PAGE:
Innovation is one of today’s most popular business buzzwords. Most small and growing businesses – and especially startups – say they want to innovate. But most never get there because they are focused only on cost and efficiency, and not creativity, leaving little room for fresh ideas. In fact, many businesses today are actually anti-innovation without even knowing it, says Ed Hess, a business professor at University of Virginia’s Darden Graduate School of Business.
In today’s “do-more-with-less” environment, innovation can be too messy and inefficient to take root. Many business owners seek stability through structure and predictability rather than less-predictable innovation. But the mechanisms that help grow a business are much different from those that simply keep it from falling apart. In order to grow and innovate, you have to be willing to explore a little and put up with some uncertainty and ambiguity.
To instill a mindset of innovation at your business, you’ll need to adopt some different ways of thinking. Here are four “rules” for fostering innovation in your business:
1. Efficiency and scale don’t always rule the day: Typical business management practices in companies of all sizes favor efficiency and avoiding risks. But being innovative requires taking some risks and trying lots of different things. And that, of course, means that some won’t work out. But those “failures” are like down payments on the things that do work and that will help your business grow.
2. Not everything needs to be certain: The fundamental nature of innovation is that nothing is certain. Businesses that are best at innovating are dominated by ambiguity and change. You just have to get used to it and create an environment that allows for experimentation, invention and exploration. It might be nice to talk about achieving near “perfect” performance, but growth experimentation often produces much the opposite. Variance – the enemy of efficient, cost-effective operations – is the norm when it comes to innovation.
If you want an innovative business, be careful about how strongly you insist on efficient, waste-free execution. You can easily end up killing any and all inventive ideas, as the path to innovation is not a straight line.
3. Innovation does NOT have to be revolutionary: Sometimes, thinking smaller is the best way to foster innovation. All too often, entrepreneurs think that innovations – and just about any goals for that matter – must be big and audacious. They don’t. Get over it. Setting – and achieving – small, proximate goals and innovations is a better way to keep the ball rolling. In fact, most innovations are small, incremental things that are close to the core activities of your business – be they products, services, processes or all of the above.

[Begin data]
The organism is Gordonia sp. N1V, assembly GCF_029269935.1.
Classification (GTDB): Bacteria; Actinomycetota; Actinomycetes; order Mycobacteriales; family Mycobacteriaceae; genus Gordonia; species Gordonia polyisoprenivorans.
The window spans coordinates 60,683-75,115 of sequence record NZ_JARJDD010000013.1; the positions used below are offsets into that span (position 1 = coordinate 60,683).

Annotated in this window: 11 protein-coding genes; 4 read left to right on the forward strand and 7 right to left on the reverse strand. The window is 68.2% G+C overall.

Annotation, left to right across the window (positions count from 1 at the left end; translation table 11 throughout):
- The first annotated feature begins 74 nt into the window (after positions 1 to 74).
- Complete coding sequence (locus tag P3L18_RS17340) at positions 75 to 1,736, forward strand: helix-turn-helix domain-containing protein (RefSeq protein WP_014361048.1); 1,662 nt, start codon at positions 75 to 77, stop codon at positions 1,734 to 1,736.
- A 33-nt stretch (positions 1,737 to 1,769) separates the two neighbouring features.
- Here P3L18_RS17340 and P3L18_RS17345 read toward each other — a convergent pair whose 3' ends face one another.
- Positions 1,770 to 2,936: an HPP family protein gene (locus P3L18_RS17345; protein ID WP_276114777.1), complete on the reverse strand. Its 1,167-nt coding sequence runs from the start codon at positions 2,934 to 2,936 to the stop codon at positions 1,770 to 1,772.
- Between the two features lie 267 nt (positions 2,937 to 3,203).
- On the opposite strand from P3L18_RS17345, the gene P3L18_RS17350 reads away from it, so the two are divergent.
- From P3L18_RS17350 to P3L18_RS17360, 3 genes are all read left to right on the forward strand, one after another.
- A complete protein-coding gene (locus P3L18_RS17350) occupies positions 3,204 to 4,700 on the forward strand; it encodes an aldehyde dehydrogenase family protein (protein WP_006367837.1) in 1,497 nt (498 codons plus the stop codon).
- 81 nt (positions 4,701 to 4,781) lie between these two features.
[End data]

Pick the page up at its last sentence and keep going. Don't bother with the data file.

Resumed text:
Innovations can and should build on things that have already been done – they don’t have to be revolutionary. Says Hess, “The kind of ideas businesses should want to generate are all about creating new value for customers.” We shouldn’t care if it’s already been tried, looks like something old in a new package or is borrowed from another industry. What’s most important is that it creates value for your customers that no one else has yet offered them.
Remember: The best innovators learn how to combine existing things differently or transfer concepts from different industries or domains.
4. Innovation and effective execution can co-exist: Sure, innovation is often a messy process that is prone to failure. But don’t try to isolate it within certain places or people in your business. In other words, don’t feel like you need to segregate innovation from the rest of your business, where you have people who “execute” and others who “innovate.” They can go hand in hand, and the bridge that helps connect them is learning, according to Hess, who is co-author along with Jeanne Liedtka of The Physics of Business Growth (Stanford University Press, 2012). When you encourage employees – and yourself – to learn about new things and avoid “my way or the highway” type thinking, you will foster innovation in your business.
Finally, says Hess, understand that “growth experimentation” is a game of probabilities and the sooner you get customers actively engaged in your experimentation game, the more likely you will be to win.
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About the Author: Daniel Kehrer, Founder and Chief Content Officer of BizBest Media, is a senior-level leader in digital media, content development and online marketing with special expertise in startups, SMB, social media and generating traffic, engagement and leads. He holds an MBA from UCLA/Anderson and is a passionate entrepreneur (started 4 businesses), syndicated columnist, blogger, thought leader and author of 7 business and financial books.